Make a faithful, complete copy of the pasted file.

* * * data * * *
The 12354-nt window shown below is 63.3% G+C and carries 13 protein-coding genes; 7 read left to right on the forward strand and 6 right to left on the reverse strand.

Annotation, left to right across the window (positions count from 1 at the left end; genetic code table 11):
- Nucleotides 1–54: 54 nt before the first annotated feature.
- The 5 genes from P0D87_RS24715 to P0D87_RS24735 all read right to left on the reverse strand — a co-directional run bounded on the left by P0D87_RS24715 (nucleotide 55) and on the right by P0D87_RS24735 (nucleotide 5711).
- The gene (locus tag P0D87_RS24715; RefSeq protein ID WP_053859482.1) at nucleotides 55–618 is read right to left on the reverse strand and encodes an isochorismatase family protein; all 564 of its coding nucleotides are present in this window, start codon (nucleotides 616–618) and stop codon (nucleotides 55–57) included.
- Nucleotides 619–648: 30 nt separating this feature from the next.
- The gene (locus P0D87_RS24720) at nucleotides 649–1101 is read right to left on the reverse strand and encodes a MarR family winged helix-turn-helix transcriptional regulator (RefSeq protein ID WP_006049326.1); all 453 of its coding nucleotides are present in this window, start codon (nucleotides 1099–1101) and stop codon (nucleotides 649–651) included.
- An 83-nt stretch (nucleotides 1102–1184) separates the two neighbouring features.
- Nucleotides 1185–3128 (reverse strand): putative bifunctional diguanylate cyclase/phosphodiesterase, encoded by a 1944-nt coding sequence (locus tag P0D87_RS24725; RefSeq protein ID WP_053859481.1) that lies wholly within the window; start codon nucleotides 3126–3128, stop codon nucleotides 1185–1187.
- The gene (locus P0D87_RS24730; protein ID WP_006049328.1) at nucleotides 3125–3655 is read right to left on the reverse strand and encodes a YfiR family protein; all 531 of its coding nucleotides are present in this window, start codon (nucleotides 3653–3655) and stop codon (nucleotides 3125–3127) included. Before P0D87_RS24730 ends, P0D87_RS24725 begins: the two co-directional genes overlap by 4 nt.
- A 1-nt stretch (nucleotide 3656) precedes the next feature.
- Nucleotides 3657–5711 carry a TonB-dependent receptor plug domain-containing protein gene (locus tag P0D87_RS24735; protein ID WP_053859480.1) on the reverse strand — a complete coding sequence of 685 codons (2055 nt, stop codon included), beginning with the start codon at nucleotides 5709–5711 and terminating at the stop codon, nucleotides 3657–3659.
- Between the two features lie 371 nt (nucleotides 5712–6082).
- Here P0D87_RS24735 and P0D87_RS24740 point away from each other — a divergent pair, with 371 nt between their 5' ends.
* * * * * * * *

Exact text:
The 12354-nt window shown below is 63.3% G+C and carries 13 protein-coding genes; 7 read left to right on the forward strand and 6 right to left on the reverse strand.

Annotation, left to right across the window (positions count from 1 at the left end; genetic code table 11):
- Nucleotides 1–54: 54 nt before the first annotated feature.
- The 5 genes from P0D87_RS24715 to P0D87_RS24735 all read right to left on the reverse strand — a co-directional run bounded on the left by P0D87_RS24715 (nucleotide 55) and on the right by P0D87_RS24735 (nucleotide 5711).
- The gene (locus tag P0D87_RS24715; RefSeq protein ID WP_053859482.1) at nucleotides 55–618 is read right to left on the reverse strand and encodes an isochorismatase family protein; all 564 of its coding nucleotides are present in this window, start codon (nucleotides 616–618) and stop codon (nucleotides 55–57) included.
- Nucleotides 619–648: 30 nt separating this feature from the next.
- The gene (locus P0D87_RS24720) at nucleotides 649–1101 is read right to left on the reverse strand and encodes a MarR family winged helix-turn-helix transcriptional regulator (RefSeq protein ID WP_006049326.1); all 453 of its coding nucleotides are present in this window, start codon (nucleotides 1099–1101) and stop codon (nucleotides 649–651) included.
- An 83-nt stretch (nucleotides 1102–1184) separates the two neighbouring features.
- Nucleotides 1185–3128 (reverse strand): putative bifunctional diguanylate cyclase/phosphodiesterase, encoded by a 1944-nt coding sequence (locus tag P0D87_RS24725; RefSeq protein ID WP_053859481.1) that lies wholly within the window; start codon nucleotides 3126–3128, stop codon nucleotides 1185–1187.
- The gene (locus P0D87_RS24730; protein ID WP_006049328.1) at nucleotides 3125–3655 is read right to left on the reverse strand and encodes a YfiR family protein; all 531 of its coding nucleotides are present in this window, start codon (nucleotides 3653–3655) and stop codon (nucleotides 3125–3127) included. Before P0D87_RS24730 ends, P0D87_RS24725 begins: the two co-directional genes overlap by 4 nt.
- A 1-nt stretch (nucleotide 3656) precedes the next feature.
- Nucleotides 3657–5711 carry a TonB-dependent receptor plug domain-containing protein gene (locus tag P0D87_RS24735; protein ID WP_053859480.1) on the reverse strand — a complete coding sequence of 685 codons (2055 nt, stop codon included), beginning with the start codon at nucleotides 5709–5711 and terminating at the stop codon, nucleotides 3657–3659.
- Between the two features lie 371 nt (nucleotides 5712–6082).
- Here P0D87_RS24735 and P0D87_RS24740 point away from each other — a divergent pair, with 371 nt between their 5' ends.